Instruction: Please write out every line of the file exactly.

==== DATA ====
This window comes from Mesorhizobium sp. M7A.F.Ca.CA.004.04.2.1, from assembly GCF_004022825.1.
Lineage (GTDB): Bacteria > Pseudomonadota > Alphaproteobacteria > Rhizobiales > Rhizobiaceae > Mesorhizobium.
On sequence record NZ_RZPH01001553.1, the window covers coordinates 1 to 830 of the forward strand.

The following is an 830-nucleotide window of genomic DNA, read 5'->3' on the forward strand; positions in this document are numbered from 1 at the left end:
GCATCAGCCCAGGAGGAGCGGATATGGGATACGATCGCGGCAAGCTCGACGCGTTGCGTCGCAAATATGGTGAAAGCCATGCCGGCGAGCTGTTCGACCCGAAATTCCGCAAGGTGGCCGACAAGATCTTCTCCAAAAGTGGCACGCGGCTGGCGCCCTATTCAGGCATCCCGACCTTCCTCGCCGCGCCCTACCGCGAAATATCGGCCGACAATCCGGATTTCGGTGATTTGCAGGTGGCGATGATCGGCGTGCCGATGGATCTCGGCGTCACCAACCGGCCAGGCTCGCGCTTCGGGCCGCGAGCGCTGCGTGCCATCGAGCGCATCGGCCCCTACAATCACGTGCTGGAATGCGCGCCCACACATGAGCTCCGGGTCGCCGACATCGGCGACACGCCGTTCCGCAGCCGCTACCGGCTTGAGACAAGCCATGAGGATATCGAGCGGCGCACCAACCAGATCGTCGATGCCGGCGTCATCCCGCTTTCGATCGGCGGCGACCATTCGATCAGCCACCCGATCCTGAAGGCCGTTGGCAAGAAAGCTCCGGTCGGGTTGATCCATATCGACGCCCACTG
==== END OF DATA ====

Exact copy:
This window comes from Mesorhizobium sp. M7A.F.Ca.CA.004.04.2.1, from assembly GCF_004022825.1.
Lineage (GTDB): Bacteria > Pseudomonadota > Alphaproteobacteria > Rhizobiales > Rhizobiaceae > Mesorhizobium.
On sequence record NZ_RZPH01001553.1, the window covers coordinates 1 to 830 of the forward strand.

The following is an 830-nucleotide window of genomic DNA, read 5'->3' on the forward strand; positions in this document are numbered from 1 at the left end:
GCATCAGCCCAGGAGGAGCGGATATGGGATACGATCGCGGCAAGCTCGACGCGTTGCGTCGCAAATATGGTGAAAGCCATGCCGGCGAGCTGTTCGACCCGAAATTCCGCAAGGTGGCCGACAAGATCTTCTCCAAAAGTGGCACGCGGCTGGCGCCCTATTCAGGCATCCCGACCTTCCTCGCCGCGCCCTACCGCGAAATATCGGCCGACAATCCGGATTTCGGTGATTTGCAGGTGGCGATGATCGGCGTGCCGATGGATCTCGGCGTCACCAACCGGCCAGGCTCGCGCTTCGGGCCGCGAGCGCTGCGTGCCATCGAGCGCATCGGCCCCTACAATCACGTGCTGGAATGCGCGCCCACACATGAGCTCCGGGTCGCCGACATCGGCGACACGCCGTTCCGCAGCCGCTACCGGCTTGAGACAAGCCATGAGGATATCGAGCGGCGCACCAACCAGATCGTCGATGCCGGCGTCATCCCGCTTTCGATCGGCGGCGACCATTCGATCAGCCACCCGATCCTGAAGGCCGTTGGCAAGAAAGCTCCGGTCGGGTTGATCCATATCGACGCCCACTG